[Minimum Semester Hours: 3 sh; Maximum Semester Hours: 3sh ]

A study of major concepts and topics in Computer Science and Information Systems that encompass the student's concentration of study. As a capstone seminar, this course is an integrating experience that requires students to apply knowledge and skills gained from previous coursework in both the core and their concentration.

Prerequisite: None

Corequisite:   None

COMP480 Special Problems
[Minimum Semester Hours: 1 sh; Maximum Semester Hours: 3sh ]
An in-depth investigation of aspects of computer science. Topics to be determined prior to the semester in which the course is offered.

Prerequisite: ( COMP161 )

Corequisite:   None

CRJS102 Introduction to Criminal Justice
[Minimum Semester Hours: 3 sh; Maximum Semester Hours: 3 sh]
The history, organization, and functions of various components of the criminal justice system. Focuses on the interrelationships among law enforcement agencies, prosecution, courts, correctional processes and institutions, probation, parole, juvenile justice, and other officials and their agencies. Critical thinking is applied to the system and its practices.

Prerequisite: None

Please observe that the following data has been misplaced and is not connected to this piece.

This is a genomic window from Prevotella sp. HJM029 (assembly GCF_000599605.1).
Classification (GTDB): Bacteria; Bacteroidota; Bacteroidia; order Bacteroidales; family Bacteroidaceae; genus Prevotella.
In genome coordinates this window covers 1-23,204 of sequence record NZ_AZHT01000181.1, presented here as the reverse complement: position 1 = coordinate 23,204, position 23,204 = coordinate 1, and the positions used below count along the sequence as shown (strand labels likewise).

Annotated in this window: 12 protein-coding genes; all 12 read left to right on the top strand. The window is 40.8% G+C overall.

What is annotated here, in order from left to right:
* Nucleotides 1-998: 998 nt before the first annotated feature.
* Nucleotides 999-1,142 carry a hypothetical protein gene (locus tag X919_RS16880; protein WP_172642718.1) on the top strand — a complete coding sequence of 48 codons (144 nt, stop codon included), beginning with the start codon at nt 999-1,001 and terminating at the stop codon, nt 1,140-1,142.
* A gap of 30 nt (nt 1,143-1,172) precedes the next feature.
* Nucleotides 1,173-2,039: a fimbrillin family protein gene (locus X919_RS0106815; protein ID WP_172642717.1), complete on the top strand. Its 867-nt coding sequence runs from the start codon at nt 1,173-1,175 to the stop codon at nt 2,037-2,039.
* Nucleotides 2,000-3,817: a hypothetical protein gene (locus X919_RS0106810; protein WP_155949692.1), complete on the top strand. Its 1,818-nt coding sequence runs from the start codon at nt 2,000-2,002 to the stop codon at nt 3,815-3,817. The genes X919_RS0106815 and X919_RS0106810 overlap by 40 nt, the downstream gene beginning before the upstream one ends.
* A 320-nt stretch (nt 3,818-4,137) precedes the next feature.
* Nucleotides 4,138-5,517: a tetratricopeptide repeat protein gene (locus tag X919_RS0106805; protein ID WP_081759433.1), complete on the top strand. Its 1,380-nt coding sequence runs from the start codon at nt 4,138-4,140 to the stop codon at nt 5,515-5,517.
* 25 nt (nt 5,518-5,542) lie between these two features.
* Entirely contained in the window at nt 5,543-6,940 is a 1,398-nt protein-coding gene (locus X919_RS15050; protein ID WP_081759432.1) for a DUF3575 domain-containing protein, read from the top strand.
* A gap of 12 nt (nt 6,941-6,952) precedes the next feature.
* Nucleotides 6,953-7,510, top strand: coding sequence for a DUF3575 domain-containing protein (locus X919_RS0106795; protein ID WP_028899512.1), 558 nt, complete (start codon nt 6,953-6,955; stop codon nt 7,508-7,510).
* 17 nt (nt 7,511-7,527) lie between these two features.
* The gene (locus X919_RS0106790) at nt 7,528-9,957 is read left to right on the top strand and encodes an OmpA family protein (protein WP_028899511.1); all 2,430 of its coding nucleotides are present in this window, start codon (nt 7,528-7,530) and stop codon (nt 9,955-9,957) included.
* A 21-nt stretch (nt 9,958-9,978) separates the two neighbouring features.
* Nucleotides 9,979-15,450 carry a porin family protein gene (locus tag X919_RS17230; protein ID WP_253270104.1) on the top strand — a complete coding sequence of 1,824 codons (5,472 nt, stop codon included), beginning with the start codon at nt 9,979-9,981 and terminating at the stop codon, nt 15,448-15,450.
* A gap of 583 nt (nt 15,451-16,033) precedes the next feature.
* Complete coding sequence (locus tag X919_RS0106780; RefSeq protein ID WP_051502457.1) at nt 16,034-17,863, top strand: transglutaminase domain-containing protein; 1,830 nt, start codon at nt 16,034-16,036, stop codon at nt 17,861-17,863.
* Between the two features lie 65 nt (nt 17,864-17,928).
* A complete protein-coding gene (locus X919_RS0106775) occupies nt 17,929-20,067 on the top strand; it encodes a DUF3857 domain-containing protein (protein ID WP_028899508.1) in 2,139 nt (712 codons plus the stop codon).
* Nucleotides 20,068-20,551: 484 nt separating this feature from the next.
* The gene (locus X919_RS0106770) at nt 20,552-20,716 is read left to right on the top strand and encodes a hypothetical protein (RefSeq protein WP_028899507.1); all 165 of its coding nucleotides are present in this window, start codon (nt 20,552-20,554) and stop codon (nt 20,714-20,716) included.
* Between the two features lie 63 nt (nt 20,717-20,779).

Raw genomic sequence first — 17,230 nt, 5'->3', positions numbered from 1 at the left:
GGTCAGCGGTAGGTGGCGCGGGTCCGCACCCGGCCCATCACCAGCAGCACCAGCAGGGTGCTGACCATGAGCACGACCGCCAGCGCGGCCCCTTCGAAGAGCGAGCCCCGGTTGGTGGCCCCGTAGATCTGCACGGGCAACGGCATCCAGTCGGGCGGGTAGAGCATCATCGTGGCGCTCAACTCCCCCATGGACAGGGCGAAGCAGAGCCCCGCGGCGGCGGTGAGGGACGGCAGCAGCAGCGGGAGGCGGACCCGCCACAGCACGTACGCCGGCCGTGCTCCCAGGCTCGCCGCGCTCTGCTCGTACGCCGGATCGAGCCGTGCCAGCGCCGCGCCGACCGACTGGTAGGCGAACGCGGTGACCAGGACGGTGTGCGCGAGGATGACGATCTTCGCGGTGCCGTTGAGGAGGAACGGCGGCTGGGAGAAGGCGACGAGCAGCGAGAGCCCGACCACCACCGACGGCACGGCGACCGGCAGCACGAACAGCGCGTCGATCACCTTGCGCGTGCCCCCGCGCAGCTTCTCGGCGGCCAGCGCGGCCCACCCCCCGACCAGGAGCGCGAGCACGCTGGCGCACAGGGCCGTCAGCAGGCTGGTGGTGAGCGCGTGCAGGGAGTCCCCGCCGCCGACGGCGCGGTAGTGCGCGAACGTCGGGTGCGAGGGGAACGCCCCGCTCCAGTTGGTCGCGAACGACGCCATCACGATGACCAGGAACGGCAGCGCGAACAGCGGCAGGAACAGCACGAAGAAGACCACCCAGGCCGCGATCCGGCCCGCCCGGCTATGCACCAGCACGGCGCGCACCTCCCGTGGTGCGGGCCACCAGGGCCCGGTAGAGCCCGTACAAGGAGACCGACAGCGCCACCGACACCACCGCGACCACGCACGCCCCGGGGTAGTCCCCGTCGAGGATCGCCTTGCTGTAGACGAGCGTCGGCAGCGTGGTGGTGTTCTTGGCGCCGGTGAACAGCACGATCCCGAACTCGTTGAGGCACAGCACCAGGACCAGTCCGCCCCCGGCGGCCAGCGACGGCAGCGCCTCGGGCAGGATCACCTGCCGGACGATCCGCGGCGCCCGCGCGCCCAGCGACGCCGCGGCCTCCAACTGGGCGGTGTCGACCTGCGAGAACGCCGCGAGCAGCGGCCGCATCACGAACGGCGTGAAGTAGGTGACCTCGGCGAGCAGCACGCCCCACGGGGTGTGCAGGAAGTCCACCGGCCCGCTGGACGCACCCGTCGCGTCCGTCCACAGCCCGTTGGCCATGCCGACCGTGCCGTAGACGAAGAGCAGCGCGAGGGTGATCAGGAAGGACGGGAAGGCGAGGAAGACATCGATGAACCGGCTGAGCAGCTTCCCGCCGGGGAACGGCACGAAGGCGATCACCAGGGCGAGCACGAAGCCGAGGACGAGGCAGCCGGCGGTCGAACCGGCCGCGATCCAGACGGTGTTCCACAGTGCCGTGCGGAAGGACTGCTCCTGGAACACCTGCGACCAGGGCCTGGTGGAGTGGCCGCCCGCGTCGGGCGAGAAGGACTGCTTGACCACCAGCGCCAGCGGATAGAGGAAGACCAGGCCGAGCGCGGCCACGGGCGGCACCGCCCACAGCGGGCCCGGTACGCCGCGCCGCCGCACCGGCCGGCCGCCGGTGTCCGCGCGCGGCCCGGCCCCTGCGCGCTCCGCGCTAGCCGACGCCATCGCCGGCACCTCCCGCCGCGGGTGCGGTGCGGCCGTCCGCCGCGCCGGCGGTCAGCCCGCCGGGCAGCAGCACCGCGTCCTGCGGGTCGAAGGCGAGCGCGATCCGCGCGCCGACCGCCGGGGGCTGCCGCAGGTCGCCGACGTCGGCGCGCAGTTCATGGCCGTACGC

Corequisite: None

CRJS119 Freshman Seminar

[Minimum Semester Hours: 1 sh; Maximum Semester Hours: 1 sh]

Introduces students to the culture and mission of the University, as well as the University services available to students. The students are also exposed to the Criminal Justice major, with specific focus on required and elective coursework, internship options, and early career exploration. Students will engage in active learning and the development of effective study skills.

Prerequisite: None

Corequisite:   None

CRJS205 Drug Abuse

[Minimum Semester Hours: 3 sh; Maximum Semester Hours: 3 sh]

An introduction to the use and abuse of drugs in America. The history of such use and abuse, the pharmacology and legalization or criminalization of such drugs, the social response to drug use and abuse, effects of drugs on the body and the role of law enforcement are considered.

Prerequisite: ( CRJS102 )

Corequisite:   None

CRJS210 Diversity in Criminal Justice

[Minimum Semester Hours: 3 sh; Maximum Semester Hours: 3 sh]

Encompasses a critical examination of the issues and problems relating to the administration of justice in a culturally diverse society. Emphasis is placed o the study of gender, race, class, sexual orientation, and ethnicity and the respective challenges these diverse characteristics pose in the various agencies of the criminal justice system. Emphasis is also placed on the opportunities and challenges of providing criminal justice services within a multicultural society. Theoretical perspectives will be included.